https://doi.org/10.1371/journal.pntd.0007420.s006

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S2 Table. Meta-analysis data of container covers without insecticides for the outcome measure BI.

https://doi.org/10.1371/journal.pntd.0007420.s008

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S3 Table. Meta-analysis data of container covers without insecticides for the outcome measure PPI.

https://doi.org/10.1371/journal.pntd.0007420.s009

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S4 Table. Meta-analysis data of container covers with insecticides for the outcome measure BI.

https://doi.org/10.1371/journal.pntd.0007420.s010

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S5 Table. Meta-analysis data of container covers with insecticides for the outcome measure PPI.

https://doi.org/10.1371/journal.pntd.0007420.s011

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S6 Table. Meta-analysis data of waste management with direct garbage collection for the outcome measure BI.

https://doi.org/10.1371/journal.pntd.0007420.s012

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S7 Table. Meta-analysis data of waste management with direct garbage collection for the outcome measure PPI.

https://doi.org/10.1371/journal.pntd.0007420.s013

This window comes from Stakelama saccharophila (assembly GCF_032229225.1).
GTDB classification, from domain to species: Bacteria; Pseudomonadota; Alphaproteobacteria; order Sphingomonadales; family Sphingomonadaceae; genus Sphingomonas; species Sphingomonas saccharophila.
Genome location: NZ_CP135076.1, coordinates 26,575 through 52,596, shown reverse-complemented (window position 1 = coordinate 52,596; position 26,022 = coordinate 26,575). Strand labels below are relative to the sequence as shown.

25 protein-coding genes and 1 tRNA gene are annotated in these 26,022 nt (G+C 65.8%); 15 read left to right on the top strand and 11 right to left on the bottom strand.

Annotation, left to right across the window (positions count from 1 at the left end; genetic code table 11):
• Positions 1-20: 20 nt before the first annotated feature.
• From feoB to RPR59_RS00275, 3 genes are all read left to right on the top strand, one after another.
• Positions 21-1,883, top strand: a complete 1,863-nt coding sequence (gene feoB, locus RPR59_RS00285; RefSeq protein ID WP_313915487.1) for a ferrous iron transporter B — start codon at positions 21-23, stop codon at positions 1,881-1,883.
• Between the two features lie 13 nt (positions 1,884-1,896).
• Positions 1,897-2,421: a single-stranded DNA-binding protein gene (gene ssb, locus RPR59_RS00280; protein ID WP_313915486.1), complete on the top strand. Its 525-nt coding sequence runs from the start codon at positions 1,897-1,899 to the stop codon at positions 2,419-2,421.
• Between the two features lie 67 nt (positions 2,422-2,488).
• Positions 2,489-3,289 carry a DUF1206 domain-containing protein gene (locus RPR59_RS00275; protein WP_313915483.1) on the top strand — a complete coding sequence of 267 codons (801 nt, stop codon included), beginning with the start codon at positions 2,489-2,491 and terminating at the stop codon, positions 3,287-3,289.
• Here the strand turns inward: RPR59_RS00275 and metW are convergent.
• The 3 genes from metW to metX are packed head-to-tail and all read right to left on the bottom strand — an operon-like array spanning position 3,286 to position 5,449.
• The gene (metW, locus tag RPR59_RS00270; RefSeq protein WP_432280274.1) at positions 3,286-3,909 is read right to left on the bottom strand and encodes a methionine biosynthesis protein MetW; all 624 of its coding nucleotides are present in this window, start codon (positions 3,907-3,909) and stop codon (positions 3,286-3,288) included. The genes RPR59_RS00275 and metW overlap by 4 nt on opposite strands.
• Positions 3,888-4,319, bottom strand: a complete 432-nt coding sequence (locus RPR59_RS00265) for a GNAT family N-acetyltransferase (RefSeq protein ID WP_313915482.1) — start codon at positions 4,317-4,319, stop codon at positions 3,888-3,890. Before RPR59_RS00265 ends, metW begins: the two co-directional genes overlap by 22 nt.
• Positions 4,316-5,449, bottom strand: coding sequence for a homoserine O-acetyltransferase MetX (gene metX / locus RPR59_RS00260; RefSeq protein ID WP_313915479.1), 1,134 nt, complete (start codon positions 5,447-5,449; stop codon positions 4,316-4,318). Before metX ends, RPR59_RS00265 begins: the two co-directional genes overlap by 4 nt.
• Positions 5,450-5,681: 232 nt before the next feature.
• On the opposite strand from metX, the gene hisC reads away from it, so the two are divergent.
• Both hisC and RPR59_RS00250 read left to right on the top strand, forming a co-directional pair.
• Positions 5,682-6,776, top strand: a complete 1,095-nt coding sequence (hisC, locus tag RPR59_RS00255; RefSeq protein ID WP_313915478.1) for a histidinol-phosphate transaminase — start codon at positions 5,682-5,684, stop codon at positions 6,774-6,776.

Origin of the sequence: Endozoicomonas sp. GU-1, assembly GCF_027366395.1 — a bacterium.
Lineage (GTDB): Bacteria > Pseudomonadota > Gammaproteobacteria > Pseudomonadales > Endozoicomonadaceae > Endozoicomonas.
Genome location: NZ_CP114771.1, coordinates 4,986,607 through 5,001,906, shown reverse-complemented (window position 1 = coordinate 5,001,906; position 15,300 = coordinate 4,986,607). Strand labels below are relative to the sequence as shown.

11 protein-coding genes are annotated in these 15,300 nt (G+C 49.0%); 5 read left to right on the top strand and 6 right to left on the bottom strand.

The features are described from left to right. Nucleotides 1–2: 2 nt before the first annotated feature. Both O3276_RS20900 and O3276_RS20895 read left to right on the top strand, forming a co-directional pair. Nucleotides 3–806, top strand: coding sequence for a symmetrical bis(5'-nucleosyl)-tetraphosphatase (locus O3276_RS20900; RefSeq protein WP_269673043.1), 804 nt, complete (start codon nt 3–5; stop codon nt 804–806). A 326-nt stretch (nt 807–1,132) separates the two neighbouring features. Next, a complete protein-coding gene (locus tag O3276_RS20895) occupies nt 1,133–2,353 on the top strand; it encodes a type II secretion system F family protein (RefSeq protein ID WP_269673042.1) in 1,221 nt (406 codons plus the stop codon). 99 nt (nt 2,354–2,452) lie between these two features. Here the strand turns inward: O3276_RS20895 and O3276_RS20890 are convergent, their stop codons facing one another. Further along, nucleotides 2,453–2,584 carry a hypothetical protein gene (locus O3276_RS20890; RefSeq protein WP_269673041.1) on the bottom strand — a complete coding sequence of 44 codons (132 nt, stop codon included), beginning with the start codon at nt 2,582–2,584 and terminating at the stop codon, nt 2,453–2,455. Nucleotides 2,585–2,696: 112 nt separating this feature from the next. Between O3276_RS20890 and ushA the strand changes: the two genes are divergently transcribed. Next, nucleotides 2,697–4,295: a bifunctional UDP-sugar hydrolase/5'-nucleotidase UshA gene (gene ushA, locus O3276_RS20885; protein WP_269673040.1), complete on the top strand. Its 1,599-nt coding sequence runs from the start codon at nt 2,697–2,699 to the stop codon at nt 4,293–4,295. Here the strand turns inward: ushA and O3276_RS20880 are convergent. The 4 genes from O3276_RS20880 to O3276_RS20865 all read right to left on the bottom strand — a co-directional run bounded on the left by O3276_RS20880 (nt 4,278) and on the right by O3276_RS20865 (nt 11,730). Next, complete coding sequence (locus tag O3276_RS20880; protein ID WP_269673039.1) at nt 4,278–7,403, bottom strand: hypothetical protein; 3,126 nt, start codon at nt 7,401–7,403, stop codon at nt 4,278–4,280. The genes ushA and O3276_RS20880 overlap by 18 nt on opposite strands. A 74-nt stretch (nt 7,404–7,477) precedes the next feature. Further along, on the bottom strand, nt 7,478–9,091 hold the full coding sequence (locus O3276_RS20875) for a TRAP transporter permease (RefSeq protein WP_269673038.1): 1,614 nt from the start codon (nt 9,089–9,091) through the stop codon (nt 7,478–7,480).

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S8 Table. Meta-analysis data of waste management without direct garbage collection for the outcome measure BI.

https://doi.org/10.1371/journal.pntd.0007420.s014

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S9 Table. Meta-analysis data of waste management without direct garbage collection for the outcome measure PPI.

https://doi.org/10.1371/journal.pntd.0007420.s015

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S10 Table. Meta-analysis data of elimination of breeding places for the outcome measure BI.

https://doi.org/10.1371/journal.pntd.0007420.s016

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S11 Table. Meta-analysis data of elimination of breeding places for the outcome measure PPI.

https://doi.org/10.1371/journal.pntd.0007420.s017

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S1 Fig. Forest Plot of the pooled estimates for the outcome Breteau Index (different scaling).

https://doi.org/10.1371/journal.pntd.0007420.s018

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S2 Fig. Forest Plot of the pooled estimates for the outcome Pupae per Person Index (different scaling).

https://doi.org/10.1371/journal.pntd.0007420.s019